Dr. Castro: Yes, and without that I don't know what I would have done at LBL. While we did have radiologists who would come over and help us, I realized afterward I was very lucky to have a background in diagnostic radiology. That's the one thing that bothers me a little bit about describing the modern radiation oncologist as an oncologist, and how conversant they are with medical oncology and so forth, but somewhere in the back of my mind, I think they ought to have some period of training time in diagnostic radiology.

Question: We now know how important axial imaging is to radiotherapy. The LBL program pioneered that and even had their own special CT scanner. Why don't you tell us about the origin of the dedicated CT scanner and what that meant to treatment at LBL?

Dr. Castro: Well, in the case of our particle beam, which was a fixed horizontal beam, we really wanted the patient in some kind of secure upright position, either seated or standing. We were worried about organ shift and had some studies to suggest kidney shift when you went from a horizontal position in an ordinary standard CT scanner to a vertical treatment position. So together with the MGH-Harvard group we had a pilot group of physicists and physicians talking to manufacturers about making a scanner that would rotate from horizontal to vertical. If my memory doesn't fail me, they approached GE, which was so busy making scanners that they basically said, “Forget it. We're not interested.” The company that was interested was EMI and so they agreed to make those units. I think they only made two. One went to MGH and the other to LBL. They were really excellent scanners and with care, they worked very well. We ran that machine I think from about 1981 or 1982 until 1992 and then it went to Boston because their machine was no longer functioning well. The nice thing about it was that we were able to scan patients in the treatment position and that helped a great deal in giving confidence that you could measure the range accurately and compensate reasonably well for tissue inhomogeneities. It wasn't perfect, obviously, because you still had some bowel motion, for example, or some respiratory motion.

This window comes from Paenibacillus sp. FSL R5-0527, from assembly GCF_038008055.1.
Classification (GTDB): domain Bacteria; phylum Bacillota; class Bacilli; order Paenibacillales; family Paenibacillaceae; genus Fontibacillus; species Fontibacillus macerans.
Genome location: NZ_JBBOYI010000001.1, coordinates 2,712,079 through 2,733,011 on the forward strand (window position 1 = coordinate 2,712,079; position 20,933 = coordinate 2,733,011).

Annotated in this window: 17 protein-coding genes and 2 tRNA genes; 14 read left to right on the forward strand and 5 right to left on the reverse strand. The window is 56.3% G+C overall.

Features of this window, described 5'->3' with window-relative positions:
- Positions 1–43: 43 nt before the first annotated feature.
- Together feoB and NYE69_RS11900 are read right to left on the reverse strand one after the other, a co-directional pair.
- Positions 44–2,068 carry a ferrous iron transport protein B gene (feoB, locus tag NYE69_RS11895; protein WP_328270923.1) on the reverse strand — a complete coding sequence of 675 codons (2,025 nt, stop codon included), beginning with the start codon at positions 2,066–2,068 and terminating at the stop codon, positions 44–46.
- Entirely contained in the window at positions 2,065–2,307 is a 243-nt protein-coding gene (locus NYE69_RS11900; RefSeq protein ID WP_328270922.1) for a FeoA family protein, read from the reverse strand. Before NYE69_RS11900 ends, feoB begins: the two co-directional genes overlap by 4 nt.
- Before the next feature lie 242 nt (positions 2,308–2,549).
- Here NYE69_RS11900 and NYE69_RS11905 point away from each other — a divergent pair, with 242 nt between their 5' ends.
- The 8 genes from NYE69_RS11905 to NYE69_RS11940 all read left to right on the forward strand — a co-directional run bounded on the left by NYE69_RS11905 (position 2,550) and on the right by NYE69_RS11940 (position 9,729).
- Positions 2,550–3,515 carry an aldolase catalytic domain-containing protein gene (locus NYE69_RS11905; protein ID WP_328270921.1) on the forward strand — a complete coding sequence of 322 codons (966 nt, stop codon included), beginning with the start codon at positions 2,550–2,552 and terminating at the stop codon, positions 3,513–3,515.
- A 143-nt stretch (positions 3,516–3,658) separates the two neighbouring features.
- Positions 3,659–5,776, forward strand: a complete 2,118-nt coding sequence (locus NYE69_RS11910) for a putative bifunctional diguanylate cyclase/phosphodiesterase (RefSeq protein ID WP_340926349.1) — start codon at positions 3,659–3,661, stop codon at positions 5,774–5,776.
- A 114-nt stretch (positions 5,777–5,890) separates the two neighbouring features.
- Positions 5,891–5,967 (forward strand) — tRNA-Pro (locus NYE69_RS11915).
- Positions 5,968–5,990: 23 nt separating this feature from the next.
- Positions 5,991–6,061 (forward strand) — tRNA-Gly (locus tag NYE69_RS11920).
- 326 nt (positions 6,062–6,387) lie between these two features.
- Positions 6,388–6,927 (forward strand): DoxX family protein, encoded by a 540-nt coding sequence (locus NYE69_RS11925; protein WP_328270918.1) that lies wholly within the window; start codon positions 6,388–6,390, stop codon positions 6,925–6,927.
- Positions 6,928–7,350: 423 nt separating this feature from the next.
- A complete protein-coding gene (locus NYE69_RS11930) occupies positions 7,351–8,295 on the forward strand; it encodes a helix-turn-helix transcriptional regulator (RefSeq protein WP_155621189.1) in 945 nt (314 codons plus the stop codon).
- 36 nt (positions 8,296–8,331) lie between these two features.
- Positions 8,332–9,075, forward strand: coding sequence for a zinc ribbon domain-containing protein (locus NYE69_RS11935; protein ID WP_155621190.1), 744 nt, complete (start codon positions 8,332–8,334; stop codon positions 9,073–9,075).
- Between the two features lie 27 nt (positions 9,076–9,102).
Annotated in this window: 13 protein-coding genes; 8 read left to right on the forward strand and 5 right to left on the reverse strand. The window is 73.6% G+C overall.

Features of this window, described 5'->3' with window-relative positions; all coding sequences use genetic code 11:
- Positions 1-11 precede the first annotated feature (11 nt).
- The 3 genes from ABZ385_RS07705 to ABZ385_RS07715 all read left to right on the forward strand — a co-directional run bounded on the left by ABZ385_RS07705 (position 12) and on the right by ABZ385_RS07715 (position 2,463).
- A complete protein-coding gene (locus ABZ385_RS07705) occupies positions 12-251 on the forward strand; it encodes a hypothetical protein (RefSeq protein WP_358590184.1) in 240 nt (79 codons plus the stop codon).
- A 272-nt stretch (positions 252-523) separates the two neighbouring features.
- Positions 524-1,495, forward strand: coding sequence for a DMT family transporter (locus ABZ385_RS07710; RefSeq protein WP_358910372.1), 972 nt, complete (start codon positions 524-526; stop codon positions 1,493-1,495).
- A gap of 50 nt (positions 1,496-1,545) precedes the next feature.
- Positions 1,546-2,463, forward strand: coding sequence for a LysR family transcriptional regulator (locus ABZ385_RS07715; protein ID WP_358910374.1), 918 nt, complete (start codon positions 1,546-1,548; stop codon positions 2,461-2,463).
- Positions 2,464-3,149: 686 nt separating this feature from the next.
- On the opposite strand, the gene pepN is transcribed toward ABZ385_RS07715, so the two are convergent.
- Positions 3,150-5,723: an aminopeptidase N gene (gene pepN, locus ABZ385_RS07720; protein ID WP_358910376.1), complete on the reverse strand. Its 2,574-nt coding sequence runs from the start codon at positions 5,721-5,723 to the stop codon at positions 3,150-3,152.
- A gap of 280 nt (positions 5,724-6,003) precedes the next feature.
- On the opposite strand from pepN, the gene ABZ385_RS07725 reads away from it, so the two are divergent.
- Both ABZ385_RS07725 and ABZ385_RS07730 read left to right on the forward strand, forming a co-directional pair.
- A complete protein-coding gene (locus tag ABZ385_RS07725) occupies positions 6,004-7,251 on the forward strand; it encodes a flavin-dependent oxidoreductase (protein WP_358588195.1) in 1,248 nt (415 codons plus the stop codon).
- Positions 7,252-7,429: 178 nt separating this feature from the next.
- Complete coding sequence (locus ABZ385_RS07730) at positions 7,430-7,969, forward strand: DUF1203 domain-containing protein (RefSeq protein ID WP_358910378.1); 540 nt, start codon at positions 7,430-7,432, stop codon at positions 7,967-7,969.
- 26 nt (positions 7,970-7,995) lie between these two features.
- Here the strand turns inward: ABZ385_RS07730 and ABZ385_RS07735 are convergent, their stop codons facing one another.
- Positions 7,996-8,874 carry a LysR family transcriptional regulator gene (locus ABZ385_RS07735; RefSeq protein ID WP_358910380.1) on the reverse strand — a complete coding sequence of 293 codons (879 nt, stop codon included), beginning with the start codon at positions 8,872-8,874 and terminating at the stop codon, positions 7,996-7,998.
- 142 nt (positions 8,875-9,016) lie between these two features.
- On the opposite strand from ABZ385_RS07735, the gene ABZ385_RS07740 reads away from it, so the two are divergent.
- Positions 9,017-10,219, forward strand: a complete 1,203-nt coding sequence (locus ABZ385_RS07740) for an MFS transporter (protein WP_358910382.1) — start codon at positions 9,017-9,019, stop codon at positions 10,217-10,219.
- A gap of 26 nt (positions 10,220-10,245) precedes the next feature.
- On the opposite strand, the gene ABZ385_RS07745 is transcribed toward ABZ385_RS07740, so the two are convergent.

Question: Did it work by the patient going up and down vertically or the machine going up and down?

Dr. Castro: The machine went up and down. The ring could be elevated to slide the patient and then brought down and it was a large enough ring to get a patient and some immobilization devices in it. I forget the exact diameter.

Question: Now that you're not working full time, what do you do?

Dr. Castro: Well, [ laugh ] I'm doing more and more things like sailing, genealogy … when you retire you get to do all the things you've always wanted to do but didn't have time for when you were working. One of the things I’m grateful for was the opportunity to meet so many of the pioneers of radiation, people like Gilbert Fletcher, Franz Buschke, Henry Kaplan, Simon Kramer, Fernando Bloedorn, Mort Kligerman, Juan del Regato and many others. I realize that to people coming into the field now these are just names out there in the past. It was a small specialty when we started, and it was possible to know or work with virtually all of them.

Question: Well, part of the reason of this interview is to get your thoughts and recollections, so that a lot of this information is retained.

Dr. Castro: I have nothing but admiration for the modern trainees and the young radiation oncologists, who I now consider as oncologists who happen to specialize in radiation. I think that's better for the long run. It's very different from the last 40 years, I think, and for the better.